Anti-war Treaty of Non-aggression and Conciliation (Saavedra Lamas Treaty); October 10, 1933
Art 1 Art 2 Art 3 Art 4 Art 5 Art 6 Art 7 Art 8 Art 9
Art 10 Art 11 Art 12 Art 13 Art 14 Art 15 Art 16 Art 17

Treaty signed at Rio de Janeiro October 10, 1933
United States adherence, subject to ratification, April 27, 1934
Senate advice and consent to adherence, with a reservation, June 15, 1934 (1)
Adherence ratified by the President of the United States, with a reservation, June 27,1934
Adherence of the United States deposited at Buenos Aires August 10, 1934
Entered into force November 13,1935 (2)
Proclaimed by the president of the United States March 11, 1936
49 Stat. 3363;
Treaty Series 906


The states designated below, in the desire to contribute to the consolidation of peace, and to express their adherence to the efforts made by all civilized nations to promote the spirit of universal harmony;

To the end of condemning wars of aggression and territorial acquisitions that may be obtained by armed conquest, making them impossible and establishing their invalidity through the positive provisions of this treaty, and in order to replace them with pacific solutions based on lofty concepts of justice and equity;

Convinced that one of the most effective means of assuring the moral and material benefits which peace offers to the world, is the organization of a permanent system of conciliation for international disputes, to be applied immediately on the violation of the principles mentioned;

Have decided to put these aims of non-aggression and concord in conventional form by concluding the present treaty, to which end they have appointed the undersigned plenipotentiaries, who, having exhibited their respective full powers, found to be in good and due form, have agreed upon the following:


The high contracting parties solemnly declare that they condemn wars of aggression in their mutual relations or in those with other states, and that the settlement of disputes or controversies of any kind that may arise among them shall be effected only by the pacific means which have the sanction of international law.


They declare that as between the high contracting parties territorial questions must not be settled by violence, and that they will not recognize any territorial arrangement which is not obtained by pacific means, nor the validity of the occupation or acquisition of territories that may be brought about by force of arms.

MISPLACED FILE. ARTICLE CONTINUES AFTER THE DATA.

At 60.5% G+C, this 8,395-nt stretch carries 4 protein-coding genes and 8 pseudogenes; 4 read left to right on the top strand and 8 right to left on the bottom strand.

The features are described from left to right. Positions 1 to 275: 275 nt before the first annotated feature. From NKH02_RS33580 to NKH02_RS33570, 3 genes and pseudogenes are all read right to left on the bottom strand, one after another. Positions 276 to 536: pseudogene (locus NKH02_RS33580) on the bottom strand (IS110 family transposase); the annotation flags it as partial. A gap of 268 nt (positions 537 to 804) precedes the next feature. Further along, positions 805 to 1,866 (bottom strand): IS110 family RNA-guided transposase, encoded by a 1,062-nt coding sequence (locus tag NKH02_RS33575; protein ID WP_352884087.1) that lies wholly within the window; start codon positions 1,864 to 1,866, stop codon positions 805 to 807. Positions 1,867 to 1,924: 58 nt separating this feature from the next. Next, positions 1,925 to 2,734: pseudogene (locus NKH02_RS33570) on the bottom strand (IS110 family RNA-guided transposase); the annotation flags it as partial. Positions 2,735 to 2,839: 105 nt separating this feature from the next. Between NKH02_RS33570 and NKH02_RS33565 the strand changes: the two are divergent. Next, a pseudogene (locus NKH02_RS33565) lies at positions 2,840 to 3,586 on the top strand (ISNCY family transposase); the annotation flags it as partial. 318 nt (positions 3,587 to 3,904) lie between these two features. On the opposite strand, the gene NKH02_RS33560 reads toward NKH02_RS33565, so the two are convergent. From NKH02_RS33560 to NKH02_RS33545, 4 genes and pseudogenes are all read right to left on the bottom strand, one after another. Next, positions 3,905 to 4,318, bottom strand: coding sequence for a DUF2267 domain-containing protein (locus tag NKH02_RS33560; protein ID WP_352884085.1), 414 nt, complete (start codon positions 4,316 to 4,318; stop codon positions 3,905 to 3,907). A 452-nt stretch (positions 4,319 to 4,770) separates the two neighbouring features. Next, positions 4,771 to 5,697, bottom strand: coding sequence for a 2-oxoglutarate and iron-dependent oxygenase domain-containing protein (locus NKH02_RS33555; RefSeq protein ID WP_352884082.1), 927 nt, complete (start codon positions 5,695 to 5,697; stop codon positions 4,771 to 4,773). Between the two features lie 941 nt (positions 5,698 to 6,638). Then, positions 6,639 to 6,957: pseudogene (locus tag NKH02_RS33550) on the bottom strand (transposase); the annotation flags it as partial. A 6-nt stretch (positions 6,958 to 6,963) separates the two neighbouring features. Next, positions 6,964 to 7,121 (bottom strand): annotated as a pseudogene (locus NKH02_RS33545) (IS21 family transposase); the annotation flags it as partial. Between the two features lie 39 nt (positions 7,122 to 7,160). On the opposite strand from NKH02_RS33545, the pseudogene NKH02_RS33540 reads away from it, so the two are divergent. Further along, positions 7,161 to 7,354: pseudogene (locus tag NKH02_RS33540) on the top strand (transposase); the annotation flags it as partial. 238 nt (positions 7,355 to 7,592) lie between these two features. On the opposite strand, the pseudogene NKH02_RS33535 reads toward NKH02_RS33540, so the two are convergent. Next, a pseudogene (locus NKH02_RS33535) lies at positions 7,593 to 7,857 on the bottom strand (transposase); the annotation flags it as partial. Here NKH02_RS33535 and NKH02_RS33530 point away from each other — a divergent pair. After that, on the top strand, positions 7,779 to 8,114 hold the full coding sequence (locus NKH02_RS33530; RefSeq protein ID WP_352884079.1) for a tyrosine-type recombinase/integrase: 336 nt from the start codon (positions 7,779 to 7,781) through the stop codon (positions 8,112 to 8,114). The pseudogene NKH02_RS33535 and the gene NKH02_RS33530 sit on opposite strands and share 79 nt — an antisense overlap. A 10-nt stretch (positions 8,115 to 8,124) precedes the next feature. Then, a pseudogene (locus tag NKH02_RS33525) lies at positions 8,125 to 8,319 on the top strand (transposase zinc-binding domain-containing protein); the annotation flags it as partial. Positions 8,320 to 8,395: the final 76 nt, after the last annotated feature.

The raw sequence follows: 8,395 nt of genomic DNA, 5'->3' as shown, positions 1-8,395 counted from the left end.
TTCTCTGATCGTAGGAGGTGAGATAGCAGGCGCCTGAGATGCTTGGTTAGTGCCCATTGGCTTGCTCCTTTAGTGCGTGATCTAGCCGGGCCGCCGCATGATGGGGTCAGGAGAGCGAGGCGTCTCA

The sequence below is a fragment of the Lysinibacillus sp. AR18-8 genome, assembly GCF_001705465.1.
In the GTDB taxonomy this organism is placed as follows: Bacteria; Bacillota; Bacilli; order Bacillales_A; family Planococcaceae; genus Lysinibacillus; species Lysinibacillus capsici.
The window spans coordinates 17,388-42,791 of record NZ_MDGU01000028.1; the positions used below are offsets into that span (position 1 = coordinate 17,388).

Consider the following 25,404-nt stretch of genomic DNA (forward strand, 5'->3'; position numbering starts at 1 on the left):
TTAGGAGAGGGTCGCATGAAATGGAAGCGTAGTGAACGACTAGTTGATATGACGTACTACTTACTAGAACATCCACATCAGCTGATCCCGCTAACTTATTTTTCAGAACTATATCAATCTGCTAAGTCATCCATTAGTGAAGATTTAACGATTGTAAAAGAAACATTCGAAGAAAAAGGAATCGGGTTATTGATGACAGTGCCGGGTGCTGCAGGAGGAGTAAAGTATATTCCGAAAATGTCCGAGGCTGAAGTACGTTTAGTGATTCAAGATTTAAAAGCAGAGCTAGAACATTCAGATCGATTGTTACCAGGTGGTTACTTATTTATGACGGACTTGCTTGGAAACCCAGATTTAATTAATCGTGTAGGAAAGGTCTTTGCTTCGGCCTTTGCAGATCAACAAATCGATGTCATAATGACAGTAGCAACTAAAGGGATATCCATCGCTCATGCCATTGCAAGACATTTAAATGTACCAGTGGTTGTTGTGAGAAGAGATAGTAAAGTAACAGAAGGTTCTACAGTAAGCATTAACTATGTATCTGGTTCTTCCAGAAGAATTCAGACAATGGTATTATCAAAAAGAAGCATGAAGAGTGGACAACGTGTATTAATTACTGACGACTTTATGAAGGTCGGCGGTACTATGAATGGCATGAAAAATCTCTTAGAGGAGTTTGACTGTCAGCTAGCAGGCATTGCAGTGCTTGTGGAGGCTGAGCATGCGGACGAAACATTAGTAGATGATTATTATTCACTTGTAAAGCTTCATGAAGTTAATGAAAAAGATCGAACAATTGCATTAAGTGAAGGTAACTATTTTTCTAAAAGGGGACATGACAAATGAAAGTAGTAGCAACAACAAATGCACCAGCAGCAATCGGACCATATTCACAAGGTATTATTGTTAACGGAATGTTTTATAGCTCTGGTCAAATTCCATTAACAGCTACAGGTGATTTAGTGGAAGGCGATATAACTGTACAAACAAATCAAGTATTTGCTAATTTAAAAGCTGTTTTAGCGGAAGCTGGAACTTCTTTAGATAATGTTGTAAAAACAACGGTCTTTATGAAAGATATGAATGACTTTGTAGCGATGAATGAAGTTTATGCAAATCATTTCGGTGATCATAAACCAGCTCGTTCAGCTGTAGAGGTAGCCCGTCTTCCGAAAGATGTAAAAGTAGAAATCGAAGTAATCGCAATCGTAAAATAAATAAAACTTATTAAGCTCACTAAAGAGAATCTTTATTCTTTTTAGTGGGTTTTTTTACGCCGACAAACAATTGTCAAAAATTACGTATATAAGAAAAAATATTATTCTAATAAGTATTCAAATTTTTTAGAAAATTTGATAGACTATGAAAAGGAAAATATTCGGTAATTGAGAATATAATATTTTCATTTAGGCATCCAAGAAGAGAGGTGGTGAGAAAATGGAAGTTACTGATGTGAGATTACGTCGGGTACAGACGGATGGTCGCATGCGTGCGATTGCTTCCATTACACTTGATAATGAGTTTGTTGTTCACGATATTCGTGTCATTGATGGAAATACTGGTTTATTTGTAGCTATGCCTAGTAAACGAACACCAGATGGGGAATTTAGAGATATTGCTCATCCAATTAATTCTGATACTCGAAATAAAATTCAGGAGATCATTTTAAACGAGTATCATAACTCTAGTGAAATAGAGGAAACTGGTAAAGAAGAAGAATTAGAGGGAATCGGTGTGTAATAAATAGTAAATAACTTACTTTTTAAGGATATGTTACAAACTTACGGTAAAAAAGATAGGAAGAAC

In case of noncompliance, by any state engaged in a dispute, with the obligations contained in the foregoing articles, the contracting states undertake to make every effort for the maintenance of peace. To that end they will adopt in their character as neutrals a common and solidary attitude; they will exercise the political, juridical, or economic means authorized by international law; they will bring the influence of public opinion to bear, but will in no case resort to intervention, either diplomatic or armed; subject to the attitude that may be incumbent on them by virtue of other collective treaties to which such states are signatories.


The high contracting parties obligate themselves to submit to the conciliation procedure established by this treaty the disputes specially mentioned and any others that may arise in their reciprocal relations, without further limitations than those enumerated in the following article, in all controversies which it has not been possible to settle by diplomatic means within a reasonable period of time.


The high contracting parties and the states which may in the future adhere to this treaty may not formulate, at the time of signature, ratification, or adherence, other limitations to the conciliation procedure than those which are indicated below:

(a) Differences for the solution of which treaties, conventions, pacts, or pacific agreements of any kind whatever may have been concluded, which in no case shall be considered as annulled by this agreement, but supplemented thereby insofar as they tend to assure peace; as well as the questions or matters settled by previous treaties;

(b) Disputes which the parties prefer to solve by direct settlement or submit by common agreement to an arbitral or judicial solution;